Racist attacks are unlawful in Victoria – the Equal Opportunity Act 2010, the Racial and Religious Tolerance Act 2001 and the Charter of Human Rights and Responsibilities protect individuals from discrimination and vilification, and play an important role in promoting equality for all Victorians.
"We know from working with members of Victoria’s diverse multicultural and multifaith communities that these kinds of racist incidents have very serious impacts on the health and wellbeing of individuals and on the vitality of their communities," says Kristen Hilton, Victorian Equal Opportunity and Human Rights Commissioner.
"Racism silences people and limits their participation in everyday life. It erodes social cohesion and leaves communities feeling isolated and fearful. We offer our full support to Victoria’s Jewish community in the face of such racial abuse."
In 2017–18, the Commission saw an increase in complaints about race, which rose 88 per cent. It was the third most common attribute in the complaints we received last year. The Commission continues to receive complaints about discrimination on the basis of race.
"The Commission works closely with Victoria’s multicultural and multifaith communities to help them better understand the legal framework for preventing discrimination and where they can seek help if they need it," Commissioner Hilton says.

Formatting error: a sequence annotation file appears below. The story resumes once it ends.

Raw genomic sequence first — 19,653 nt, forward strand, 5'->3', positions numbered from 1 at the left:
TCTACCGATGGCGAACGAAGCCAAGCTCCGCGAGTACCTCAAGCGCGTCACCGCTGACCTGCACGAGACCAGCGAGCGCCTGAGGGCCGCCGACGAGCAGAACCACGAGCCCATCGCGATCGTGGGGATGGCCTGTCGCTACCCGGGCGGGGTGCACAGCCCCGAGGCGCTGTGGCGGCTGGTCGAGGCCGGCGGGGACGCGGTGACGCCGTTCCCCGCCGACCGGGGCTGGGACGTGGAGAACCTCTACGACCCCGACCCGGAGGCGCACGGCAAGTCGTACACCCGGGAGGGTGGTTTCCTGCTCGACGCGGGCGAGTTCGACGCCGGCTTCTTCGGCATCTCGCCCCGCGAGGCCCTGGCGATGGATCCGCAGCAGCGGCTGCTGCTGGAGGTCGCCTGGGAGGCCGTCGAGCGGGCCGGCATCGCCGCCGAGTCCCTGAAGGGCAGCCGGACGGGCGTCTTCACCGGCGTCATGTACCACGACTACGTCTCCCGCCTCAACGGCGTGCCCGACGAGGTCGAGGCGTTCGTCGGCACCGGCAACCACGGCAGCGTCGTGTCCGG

"Every Victorian deserves to feel safe and welcome in the state they call home, so our complaints service plays an important role in addressing race discrimination when it arises."
The racist attack earlier this week reflects a concerning pattern of antisemitc rhetoric and incidents. On a global scale, we have seen the rise of far-right neo-Nazi groups in the United States and European politics.
Closer to home, the Executive Council of Australian Jewry reported a 60 per cent increase in antisemitic incidents in Australia in 2018*, with almost 30 per cent of these incidents occurring in Victoria. The council notes that under-reporting of such incidents is a persistent problem.
The Commission condemns this racist attack against a member of Victoria’s Jewish community, and we encourage anyone who has experienced racism or vilification to contact us.
Our complaints handling service is free, fair and fast. We support individuals giving permission to a third-party advocate to raise a complaint with the Commission on their behalf, or representative organisations to bring multiple disputes to the Commission at the one time.
*October 2017 – September 2018.
Read the Executive Council of Australian Jewry's Report on antisemitism in Australia